# GSEB Solutions Class 11 Economics Chapter 5 Cost of Production and Concept of Revenue

GSEB Gujarat Board Textbook Solutions Class 11 Economics Chapter 5 Cost of Production and Concept of Revenue Textbook Exercise Important Questions and Answers, Notes Pdf.

## Gujarat Board Textbook Solutions Class 11 Economics Chapter 5 Cost of Production and Concept of Revenue

### GSEB Class 11 Economics Cost of Production and Concept of Revenue Text Book Questions and Answers

1. Choose correct option for the following from the options provided :

Question 1.
How is Average Cost curve shaped?
(A) Hockey-stick
(B) U
(C) V
(D) Square
(B) U

Question 2.
Which cost cannot be measured?
(A) Real cost
(B) Monetary cost
(C) Opportunity cost
(D) Long run cost
(A) Real cost

Question 3.
When production is zero then which cost is positive?
(A) Monetary cost
(B) Average cost
(C) Variable cost
(D) Fixed cost
(C) Variable cost

Question 4.
Which cost has direct relation with the production units?
(A) Fixed cost
(B) Variable cost
(C) Average cost
(D) Marginal cost
(B) Variable cost

Question 5.
In which market, Average Revenue and Marginal Revenue are same?
(A) Perfect Competition
(B) Monopoly
(C) Monopolistic Competition
(D) Oligopoly
(A) Perfect Competition

Question 6.
How is the slope of fixed cost curve?
(A) Negative
(B) Positive
(C) Parallel to X-axis
(D) Parallel to X-axis
(C) Parallel to X-axis

2. Answer the following questions in one sentence :

Question 1.
Why does the average fixed costs decrease with the increase in production?
When production increases the Total Fixed Cost (TFC) gets distributed among more units and so Average Fixed Cost decreases with increase in production.

Question 2.
Give formula of Marginal cost.
Marginal Cost (MCn) = Tcn – Tc(n-1), Here, n = no. of units produced and Tc = Total cost.

Question 3.
What do you mean by fixed cost? How is the fixed cost curve?
In a short period (run), the production may increase, decrease or become zero i.e. no production, but the cost would remain same. Such a type of cost is called the fixed cost. Fixed cost is also known as overhead cost. The fixed cost curve is parallel to X-axis.

Question 4.
Which concept of revenue can be known as price?
The Average Revenue curve shows the Average Revenue of a producer by selling of commodity.

Question 5.
What do you mean by Marginal Revenue?
The change in total revenue which results from the sale of one more unit of a commodity is called the marginal revenue. Formula : MRn = Rn – R(n – 1)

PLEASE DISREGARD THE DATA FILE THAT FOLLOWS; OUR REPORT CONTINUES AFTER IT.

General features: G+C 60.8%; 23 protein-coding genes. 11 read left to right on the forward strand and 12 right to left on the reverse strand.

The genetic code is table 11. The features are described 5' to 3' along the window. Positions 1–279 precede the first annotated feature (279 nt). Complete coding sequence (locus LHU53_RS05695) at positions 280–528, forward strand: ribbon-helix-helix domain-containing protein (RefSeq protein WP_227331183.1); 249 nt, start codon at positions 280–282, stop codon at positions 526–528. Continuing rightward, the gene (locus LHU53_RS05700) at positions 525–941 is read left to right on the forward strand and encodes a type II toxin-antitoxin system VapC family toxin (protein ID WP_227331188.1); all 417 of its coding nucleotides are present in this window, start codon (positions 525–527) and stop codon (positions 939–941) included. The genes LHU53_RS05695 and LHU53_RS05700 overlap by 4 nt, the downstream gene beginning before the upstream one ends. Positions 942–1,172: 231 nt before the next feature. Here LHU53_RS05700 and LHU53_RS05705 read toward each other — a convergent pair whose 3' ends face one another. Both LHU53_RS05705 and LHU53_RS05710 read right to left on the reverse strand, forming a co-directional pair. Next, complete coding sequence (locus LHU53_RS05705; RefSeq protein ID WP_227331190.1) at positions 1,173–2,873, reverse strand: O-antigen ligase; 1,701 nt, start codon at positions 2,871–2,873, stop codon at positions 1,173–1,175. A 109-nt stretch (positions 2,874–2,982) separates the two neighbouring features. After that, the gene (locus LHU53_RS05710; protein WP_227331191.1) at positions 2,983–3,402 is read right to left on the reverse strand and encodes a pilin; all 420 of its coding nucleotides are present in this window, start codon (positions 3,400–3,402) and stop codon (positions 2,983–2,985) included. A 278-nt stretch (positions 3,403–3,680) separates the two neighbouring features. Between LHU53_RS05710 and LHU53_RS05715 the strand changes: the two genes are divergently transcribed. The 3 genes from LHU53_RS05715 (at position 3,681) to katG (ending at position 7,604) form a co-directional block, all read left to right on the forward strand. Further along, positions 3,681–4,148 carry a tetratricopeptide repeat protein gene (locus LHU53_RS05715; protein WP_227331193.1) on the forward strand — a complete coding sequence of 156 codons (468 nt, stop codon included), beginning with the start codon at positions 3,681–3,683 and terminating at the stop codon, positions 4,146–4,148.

Question 6.
What do you mean by short run?
A short term (run) is a time period in which a producer cannot change factors of production. Hence in this period all the factors of production such as plant, heavy machinery, building of a factory, etc. remain fixed.

Question 7.
What is opportunity cost?
The means of production have alternative uses i.e. more than one use. The concept of opportunity cost is based on the particular characteristic of factor of production which says that when a factor is used for a particular use, the other use is left out or the same cannot be used for other purpose. Under such circumstances, the best alternative which remains is called the opportunity cost of production.

Question 8.
What is monetary cost?
Generally, the amount that the producer pays monetarily for the process of production is called its monetary cost. Thus, the cost of production in terms of money is known as monetary cost. Monetary cost includes wages, rent, raw material, fuel and the total of all the expenditure made by the producer.]

Question 9.
What does the firm get when marginal cost is less than Marginal Revenue?

Question 10.
What is real cost?
According to Marshall, the labourers, capitalists and entrepreneurs who are involved in the process of production bear psychological and physical burden. Such burden is called real cost.

3. Answer the following questions in short :

Question 1.
What do you mean by short run?
Short term (run):